It’s alive, it’s alive… well almost!

Surprisingly the weather changed last night so had the opportunity to take my scope out and give my new motor drive from First Light Optics a spin.

Motor Setup

Setting up the motor was easy, taking about 5 minutes,  following the provided instruction. One thing worth considering is how to attached the battery pack and handset to your tripod, this will save you having to hold them throughout a gazing session. For my first session I just hung the battery pack over the Altitude clamp (see photo below) and for the handset I brought some Velcro pads so I could stick it to the legs of my tripod but allow me to remove if needed (see photo below).


First Use

Using the motor is easy, you simply turn it on and off you go. There are 6 buttons on the handset:

  1. On / Off
  2. N / S (North / South)
  3. Stop
  4. Forward (2x faster)
  5. Fast Forward (4x faster)
  6. Rewind (4x Reverse)

When you turn the motor on it will automatically start tracking at a speed set by the manufacturer and cannot be changed, that’s great as it saves the user from having to work out the speed to counteract the speed of the Earth’s rotation. Obviously the potential issue, lets hope they have got it right.

First Trial

It was fairly early evening so only Jupiter and Mars were visible, so decided to set my scope on the gas giant. Our garden is only very small and the best position for my scope means Polaris is not visible, which always makes polar alignment fun. Once my scope was fixed on Jupiter I flicked my motor on… and watched as the gas giant moved out of view! hmm…

Fun and games

I checked the motor was on, there is a green LED which tells you this, and all was ok. The next thing was to check the motor was turning, all looked ok with both the motor gear and the RA gear (pictured below).

As the motor only drives the RA gear really slowly it’s fairly hard to see it spinning so I presses the 4x speed button to make it go faster. It turned out although the RA was turning, it didn’t appear to be engaging the cross bar (pictured below) to turn the scope. To resolve this I got a cross head screwdriver and tightened the screw in the centre of the RA gear (seen in the picture above).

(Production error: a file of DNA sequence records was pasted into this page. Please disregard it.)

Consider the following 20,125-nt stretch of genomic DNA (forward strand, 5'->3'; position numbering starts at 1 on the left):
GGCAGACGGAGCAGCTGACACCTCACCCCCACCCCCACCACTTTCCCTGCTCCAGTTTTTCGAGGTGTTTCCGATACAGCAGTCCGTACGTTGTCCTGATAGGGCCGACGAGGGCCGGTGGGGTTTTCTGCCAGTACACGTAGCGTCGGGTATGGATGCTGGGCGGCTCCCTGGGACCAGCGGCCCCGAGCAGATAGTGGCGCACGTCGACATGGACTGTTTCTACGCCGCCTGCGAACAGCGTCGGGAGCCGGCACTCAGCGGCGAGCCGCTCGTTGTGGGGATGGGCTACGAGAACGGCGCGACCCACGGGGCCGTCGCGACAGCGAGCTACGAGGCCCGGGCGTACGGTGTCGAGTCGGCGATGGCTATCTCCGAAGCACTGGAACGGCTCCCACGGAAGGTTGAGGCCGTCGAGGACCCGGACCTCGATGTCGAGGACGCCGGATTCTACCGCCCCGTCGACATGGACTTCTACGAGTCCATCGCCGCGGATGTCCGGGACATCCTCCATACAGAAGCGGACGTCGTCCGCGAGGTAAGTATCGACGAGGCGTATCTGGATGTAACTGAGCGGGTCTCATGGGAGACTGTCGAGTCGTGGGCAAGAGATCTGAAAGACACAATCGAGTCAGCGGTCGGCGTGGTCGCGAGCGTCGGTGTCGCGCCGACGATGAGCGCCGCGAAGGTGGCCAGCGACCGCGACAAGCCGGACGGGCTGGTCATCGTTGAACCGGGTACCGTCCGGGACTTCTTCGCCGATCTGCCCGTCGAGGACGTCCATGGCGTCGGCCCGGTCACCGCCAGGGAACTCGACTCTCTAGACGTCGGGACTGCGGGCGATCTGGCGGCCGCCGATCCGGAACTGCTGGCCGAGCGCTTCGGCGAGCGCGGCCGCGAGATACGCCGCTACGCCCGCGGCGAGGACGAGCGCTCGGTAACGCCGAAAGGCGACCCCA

Now that the motor was turning the scope I reset the scope to point at Mars, and although it did slow it down Mars was soon out of the view on my scope. I spent about 30 minutes fiddling with the position of my scope as I believed it was a polar align issue, but had no luck. What I hadn’t realised was the motor had worked it was out of the RA gear teeth and was no longer turning the scope. I reset everything and ensured the motor was engaged properly, but after about 5 minutes the same thing happened.

Trying to workout what was going on in the dark with only a small torch is pretty tough, so decided to take the scope inside and have a look. It looks like my RA crossbar is getting stuck, jamming the RA gear and forcing the motor to move out of position. I will say the motor seems to be working perfectly, it’s my mount that seems to have the issue. If you turn the RA gear by hand you can feel it easy to turn in places then tough in others.

At this stage I’m guessing, but I think I’m going to have to grease the crossbar so it moves freely, though why it is sticking in the first is a mystery. Will seek some professional advice and post the solution here once I have it, wish me luck.

Till next time.

As I journey through the wonders of the universe, my enlightenment to its beauty and vastness still amaze. As an amateur astronomer just starting out on my adventure, this is my blog and record of my adventure.